How to Deal With Neck Pain and Stiffness
Updated: Dec 13, 2020
Neck pain and stiffness is something that everyone is going to experience at some point in their life. However, here are many things that you can do to help prevent this from occurring and to help alleviate it. One of the main reasons why people experience neck pain and stiffness is due to the prolonged position of an “anterior head carriage”.
Anterior head carriage develops when individuals constantly look downwards as in using a cell phone, reading a book, studying, or using a computer that is too low. Your neck muscles has to support your head which weighs roughly 8-12 pounds. As your head travels forward, the amount your head weights increases tremendously which requires more work from your neck muscles and causes them to become fatigued, achy and creates pain/stiffness. Avoid having your head positioned forward as much as possible and consider using alternatives while using a computer. Both of these will help prevent episodes of nagging neck pain from occurring so often. A sit-stand desk works great in helping you position your computer monitor so that the top of the screen is at eye-level.
With anterior head carriage, there are many muscles that become weak and/or inhibited and some that become overly strong and/or overactive. There are some exercises that you can preform at home that can help re-position your head and decrease your pain/stiffness.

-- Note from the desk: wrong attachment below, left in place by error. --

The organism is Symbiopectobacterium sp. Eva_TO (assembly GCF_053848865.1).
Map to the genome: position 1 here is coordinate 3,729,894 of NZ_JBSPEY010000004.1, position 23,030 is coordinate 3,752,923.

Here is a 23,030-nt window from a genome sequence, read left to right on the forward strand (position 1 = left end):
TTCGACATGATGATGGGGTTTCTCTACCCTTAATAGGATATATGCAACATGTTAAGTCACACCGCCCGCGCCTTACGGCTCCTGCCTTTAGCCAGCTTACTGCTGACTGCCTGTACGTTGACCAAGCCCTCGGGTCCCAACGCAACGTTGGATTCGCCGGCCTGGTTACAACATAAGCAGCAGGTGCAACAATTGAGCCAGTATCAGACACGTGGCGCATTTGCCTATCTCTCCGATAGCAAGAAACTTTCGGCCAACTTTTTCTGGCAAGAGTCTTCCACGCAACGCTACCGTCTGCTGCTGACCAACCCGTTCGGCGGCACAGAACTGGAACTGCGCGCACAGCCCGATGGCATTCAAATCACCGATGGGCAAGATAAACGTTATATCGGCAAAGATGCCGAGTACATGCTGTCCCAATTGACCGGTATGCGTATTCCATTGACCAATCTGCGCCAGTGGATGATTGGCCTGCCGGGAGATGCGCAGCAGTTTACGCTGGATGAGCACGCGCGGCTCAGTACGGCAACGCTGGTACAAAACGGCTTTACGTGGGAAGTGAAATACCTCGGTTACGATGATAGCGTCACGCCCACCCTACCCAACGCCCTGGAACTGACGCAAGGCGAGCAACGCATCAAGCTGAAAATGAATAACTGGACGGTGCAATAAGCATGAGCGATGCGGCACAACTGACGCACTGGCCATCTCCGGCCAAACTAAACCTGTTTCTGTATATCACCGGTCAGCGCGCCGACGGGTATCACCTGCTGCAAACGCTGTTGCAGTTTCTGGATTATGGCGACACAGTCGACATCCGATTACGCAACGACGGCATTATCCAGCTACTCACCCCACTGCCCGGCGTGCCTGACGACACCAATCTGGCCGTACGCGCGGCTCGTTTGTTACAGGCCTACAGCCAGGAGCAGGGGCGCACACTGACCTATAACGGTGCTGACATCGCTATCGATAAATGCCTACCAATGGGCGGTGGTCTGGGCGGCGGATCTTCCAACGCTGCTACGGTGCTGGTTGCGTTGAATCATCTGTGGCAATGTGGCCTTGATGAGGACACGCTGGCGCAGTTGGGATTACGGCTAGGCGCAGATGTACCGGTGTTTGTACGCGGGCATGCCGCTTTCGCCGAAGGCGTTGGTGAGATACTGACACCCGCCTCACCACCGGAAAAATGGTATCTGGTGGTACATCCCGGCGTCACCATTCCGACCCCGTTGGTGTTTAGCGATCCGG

The Chin Tuck – the chin tuck is a great exercise because you can preform it anywhere! While sitting or standing up tall, pull your head back as if you were trying to create a “double chin” and hold this position for roughly 30 seconds. This exercise will help strengthen your deep neck flexors and decrease the force that is put on your hyperactive muscles. 3x30 seconds is a good place to start and progressively increase the rep to 1 min.
Brugger’s exercises – You can preform this exercise almost anywhere as well. While sitting at the edge of a chair, open your legs slightly with your toes facing outwards. Sit up tall and slightly tuck your chin with your arms our to your sides next to your hips and palms facing forward. Rotate your shoulders outwards and pull your should blades back. Hold this position for about 30 seconds and repeat.
Doorway stretch – Tight pectoralis (chest) muscles can contribute to anterior head carriage by pulling your shoulders forward. Stretching your pecs can help alleviate some tension and the doorway stretch is an easy way to do so. While standing next to a doorway, position your arm at an 90 degree ankle and your elbow in a 90 degree angle. Place this arm on the doorway and rotate your body away from the door until you feel a nice stretch along your pectoralis muscles. Hold for 30 seconds, switch, then repeat.
In addition to these exercises, chiropractic adjustments to your Thoracic (mid-back) and Cervical (neck) spines can help decrease pain and stiffness to those respective regions. These adjustments help improve joint mobility which results in an increase in range of motion and helps decrease muscles spasms. Regular chiropractic adjustment can help reduce the amount of pain and stiffness that you’re experiencing from anterior head carriage.
Have a question regarding anterior head carriage, neck pain/stiffness, these exercises, chiropractic or anything else that may be related, please leave a comment below or contact me and I’ll try my best to answer your questions.
Thank you for reading.
Dr. Andres T. De La Cruz, D.C., CSCS
Doctor of Chiropractic
Certified Strength and Conditioning Specialist
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